|KAIZEN: Commodities Chaos
|KAIZEN: Commodities Chaos
|In the series
Welcome to another episode of Kaizen. My name’s Aaron Schere, and my goal is to guide you to financial solvency.
On today’s show, we’ll be joined by Sasha Bart from the New United to discuss the current economic landscape, which has been volatile since the passing of the Human-Xi’an Trade Initiative last month. Hang tight for her thoughts on what’s going on.
But, before that, let’s do a quick Market Breakdown.
Past performance is not indicative of future results. Neither Schere, Kaizen nor Farnes Media Partners guarantees any specific outcome or profit. Before acting on information in this program, you should strongly consider seeking advice from your own financial or investment adviser.
Let’s start with the DevCo Group. CEO Terrence Naban continues to turn heads with his aggressive acquisition of distressed securities. This week, the investment group made waves by acquiring a majority stake in Titus Tools, the failing construction equipment manufacturer. Naban assuaged concerns that mass layoffs were imminent at their Selene-based production facilities by promising the company would operate normally until DevCo completed a thorough review of the enterprise. Still, he stopped short of making any promises about what would happen once their review was done.
Titus Tools joins a growing list of distressed companies that DevCo Group has acquired over the past few years. In particular, Naban seems to covet companies with prominent Empire-wide name recognition, seeing them as cheaper to relaunch with a streamlined marketing strategy. This was made apparent when DevCo Group partnered with numerous independent investors to purchase the Tumbril brand, which had been dormant since 2862. Now, with Titus Tools, it looks like Naban seems willing to continue testing this theory.
Next, Storm Securities is in hot water once again. The Advocacy raided their corporate headquarters in New Junction, with a warrant relating to Maurice Vano, the failed assassin who made an attempt on Imperator Costigan’s life in May. Shortly after the raid, a report by the Terra Gazette alleged that Storm Securities over the previous few months had made several payments to a shell company owned by Vano.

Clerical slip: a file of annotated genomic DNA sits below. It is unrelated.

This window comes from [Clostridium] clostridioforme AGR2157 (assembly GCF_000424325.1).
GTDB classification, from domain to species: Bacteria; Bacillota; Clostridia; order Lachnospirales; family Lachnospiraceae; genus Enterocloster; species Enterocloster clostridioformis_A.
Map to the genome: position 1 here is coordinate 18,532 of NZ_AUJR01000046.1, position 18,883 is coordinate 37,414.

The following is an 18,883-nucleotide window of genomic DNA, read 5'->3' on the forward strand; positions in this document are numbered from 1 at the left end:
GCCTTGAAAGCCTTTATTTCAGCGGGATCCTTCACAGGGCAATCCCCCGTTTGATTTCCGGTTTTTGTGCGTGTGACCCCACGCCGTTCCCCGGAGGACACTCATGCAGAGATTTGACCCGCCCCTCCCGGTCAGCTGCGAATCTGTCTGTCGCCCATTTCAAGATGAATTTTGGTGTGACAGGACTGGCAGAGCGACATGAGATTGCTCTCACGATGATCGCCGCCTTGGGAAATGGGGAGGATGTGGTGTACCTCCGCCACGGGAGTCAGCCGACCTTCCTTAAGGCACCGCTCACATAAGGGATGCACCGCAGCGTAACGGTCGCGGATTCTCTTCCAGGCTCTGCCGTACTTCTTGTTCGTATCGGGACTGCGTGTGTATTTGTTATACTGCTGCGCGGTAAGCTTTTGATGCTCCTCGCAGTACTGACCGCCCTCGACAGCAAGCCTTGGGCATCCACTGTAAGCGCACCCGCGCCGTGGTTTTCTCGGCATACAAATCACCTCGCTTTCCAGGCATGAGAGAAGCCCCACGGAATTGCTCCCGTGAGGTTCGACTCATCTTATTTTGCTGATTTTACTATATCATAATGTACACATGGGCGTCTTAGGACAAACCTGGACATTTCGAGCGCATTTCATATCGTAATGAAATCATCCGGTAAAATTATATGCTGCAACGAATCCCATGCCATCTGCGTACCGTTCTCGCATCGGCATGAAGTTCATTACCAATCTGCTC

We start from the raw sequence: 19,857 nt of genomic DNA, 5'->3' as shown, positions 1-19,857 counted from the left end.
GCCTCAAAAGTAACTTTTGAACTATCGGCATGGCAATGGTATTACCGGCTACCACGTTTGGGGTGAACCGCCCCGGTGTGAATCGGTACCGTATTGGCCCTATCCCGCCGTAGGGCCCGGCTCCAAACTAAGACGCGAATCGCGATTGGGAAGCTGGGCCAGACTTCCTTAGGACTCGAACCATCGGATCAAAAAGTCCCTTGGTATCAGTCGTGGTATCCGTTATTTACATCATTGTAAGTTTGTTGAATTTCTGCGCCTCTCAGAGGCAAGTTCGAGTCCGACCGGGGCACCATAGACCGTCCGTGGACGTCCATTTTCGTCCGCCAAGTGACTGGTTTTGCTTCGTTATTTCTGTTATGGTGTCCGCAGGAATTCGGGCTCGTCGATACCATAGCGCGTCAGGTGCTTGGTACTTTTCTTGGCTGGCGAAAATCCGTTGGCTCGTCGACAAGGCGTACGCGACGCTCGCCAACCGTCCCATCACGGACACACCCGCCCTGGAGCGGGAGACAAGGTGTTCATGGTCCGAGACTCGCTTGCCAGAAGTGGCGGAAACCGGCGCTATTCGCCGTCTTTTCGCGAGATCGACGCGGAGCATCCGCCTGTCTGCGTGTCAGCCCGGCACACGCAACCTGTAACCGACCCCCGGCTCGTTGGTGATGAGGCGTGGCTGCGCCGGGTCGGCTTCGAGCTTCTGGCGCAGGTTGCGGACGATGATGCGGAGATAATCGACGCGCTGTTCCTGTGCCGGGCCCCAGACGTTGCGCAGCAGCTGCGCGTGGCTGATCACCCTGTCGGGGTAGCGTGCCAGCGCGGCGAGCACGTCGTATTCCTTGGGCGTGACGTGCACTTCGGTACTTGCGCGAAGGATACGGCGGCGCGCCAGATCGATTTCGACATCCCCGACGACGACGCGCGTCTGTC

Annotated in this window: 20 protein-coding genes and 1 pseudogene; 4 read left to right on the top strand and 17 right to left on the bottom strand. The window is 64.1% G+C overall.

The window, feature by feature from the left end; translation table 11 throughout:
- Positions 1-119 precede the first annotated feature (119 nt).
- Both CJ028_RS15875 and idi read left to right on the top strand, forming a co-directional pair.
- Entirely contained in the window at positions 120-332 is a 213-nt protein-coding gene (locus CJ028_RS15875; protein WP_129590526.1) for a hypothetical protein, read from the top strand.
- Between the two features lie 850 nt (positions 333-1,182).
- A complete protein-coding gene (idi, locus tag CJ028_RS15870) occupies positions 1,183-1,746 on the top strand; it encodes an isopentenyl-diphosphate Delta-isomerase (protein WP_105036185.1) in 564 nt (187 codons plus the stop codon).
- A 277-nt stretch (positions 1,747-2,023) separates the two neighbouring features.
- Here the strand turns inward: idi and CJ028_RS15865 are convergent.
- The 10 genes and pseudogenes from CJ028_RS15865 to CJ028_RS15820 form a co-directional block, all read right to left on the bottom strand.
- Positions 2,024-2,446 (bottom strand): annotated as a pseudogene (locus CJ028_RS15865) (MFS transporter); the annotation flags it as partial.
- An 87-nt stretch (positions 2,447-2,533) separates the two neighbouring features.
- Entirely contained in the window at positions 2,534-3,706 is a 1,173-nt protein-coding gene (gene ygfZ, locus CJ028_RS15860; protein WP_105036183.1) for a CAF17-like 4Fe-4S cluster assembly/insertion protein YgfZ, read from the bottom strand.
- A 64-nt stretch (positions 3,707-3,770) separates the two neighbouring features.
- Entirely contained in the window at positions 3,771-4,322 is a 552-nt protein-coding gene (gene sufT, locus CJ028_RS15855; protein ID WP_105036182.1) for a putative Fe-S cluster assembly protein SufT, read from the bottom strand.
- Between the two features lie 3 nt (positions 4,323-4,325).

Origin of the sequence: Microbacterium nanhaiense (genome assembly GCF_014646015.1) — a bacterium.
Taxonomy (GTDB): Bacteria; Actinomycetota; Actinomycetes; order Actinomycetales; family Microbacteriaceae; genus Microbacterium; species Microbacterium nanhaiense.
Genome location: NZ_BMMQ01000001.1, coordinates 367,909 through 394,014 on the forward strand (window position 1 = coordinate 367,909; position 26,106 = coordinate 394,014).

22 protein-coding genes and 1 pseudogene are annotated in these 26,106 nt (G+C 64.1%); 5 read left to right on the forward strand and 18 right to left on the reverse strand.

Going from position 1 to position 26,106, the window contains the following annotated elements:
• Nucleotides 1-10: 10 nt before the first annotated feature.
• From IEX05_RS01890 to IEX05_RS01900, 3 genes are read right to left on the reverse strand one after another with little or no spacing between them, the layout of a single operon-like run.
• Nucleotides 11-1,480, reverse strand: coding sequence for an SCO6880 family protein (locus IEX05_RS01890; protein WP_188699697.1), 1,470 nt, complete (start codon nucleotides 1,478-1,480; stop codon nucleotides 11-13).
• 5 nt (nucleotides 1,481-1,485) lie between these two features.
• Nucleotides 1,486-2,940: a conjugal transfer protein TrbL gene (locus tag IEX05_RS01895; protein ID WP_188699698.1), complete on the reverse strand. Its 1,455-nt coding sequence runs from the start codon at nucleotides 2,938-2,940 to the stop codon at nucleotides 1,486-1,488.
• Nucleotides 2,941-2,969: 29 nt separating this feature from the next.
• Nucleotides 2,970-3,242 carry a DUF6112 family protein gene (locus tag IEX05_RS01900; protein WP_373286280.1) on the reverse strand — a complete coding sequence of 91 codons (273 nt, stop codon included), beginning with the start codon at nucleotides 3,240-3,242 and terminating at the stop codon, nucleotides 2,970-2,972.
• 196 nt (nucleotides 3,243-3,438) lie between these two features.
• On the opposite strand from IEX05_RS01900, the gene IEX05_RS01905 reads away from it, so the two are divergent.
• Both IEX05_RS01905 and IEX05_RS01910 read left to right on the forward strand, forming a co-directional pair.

A statement released by Storm Securities said the payments were solely for “contract security services provided.” The company also claimed that it would be improper to elaborate on the matter due to the ongoing investigation and out of respect for the privacy of their clients. The statement did go on to strongly condemn the actions taken by Vano and vehemently deny any foreknowledge of them.
Now, it’s time to switch gears. Here to discuss the current state of the UEE economy is our old friend, Sasha Bart. She’s been an economic correspondent for the New United for years and is a frequent guest on this show.
As always, it’s a pleasure to have you here.
Sasha Bart: Thanks for having me back.
A lot has happened since you were last on the show. Besides the absolutely shocking attempt on Imperator Costigan’s life, the other big story has been the Senate narrowly passing the Human-Xi’an Trade Initiative. How has HuXa, as it’s commonly called, affected the current economic landscape?
Sasha Bart: It’s shaken things up, that’s for sure. This is the largest trade deal passed in my lifetime, and it’s been fascinating to see it turn from a topic of debate among economists and scholars into a reality.
What’s that reality looking like?
Sasha Bart: Across the board, there’s been a noticeable spike in traffic passing through UEE systems connected to the Xi’an Empire. Most systems were prepared for the influx, but long lines still plague the Baker System. Some shipping concerns are recommending that their haulers avoid Baker, if at all possible, until the situation improves.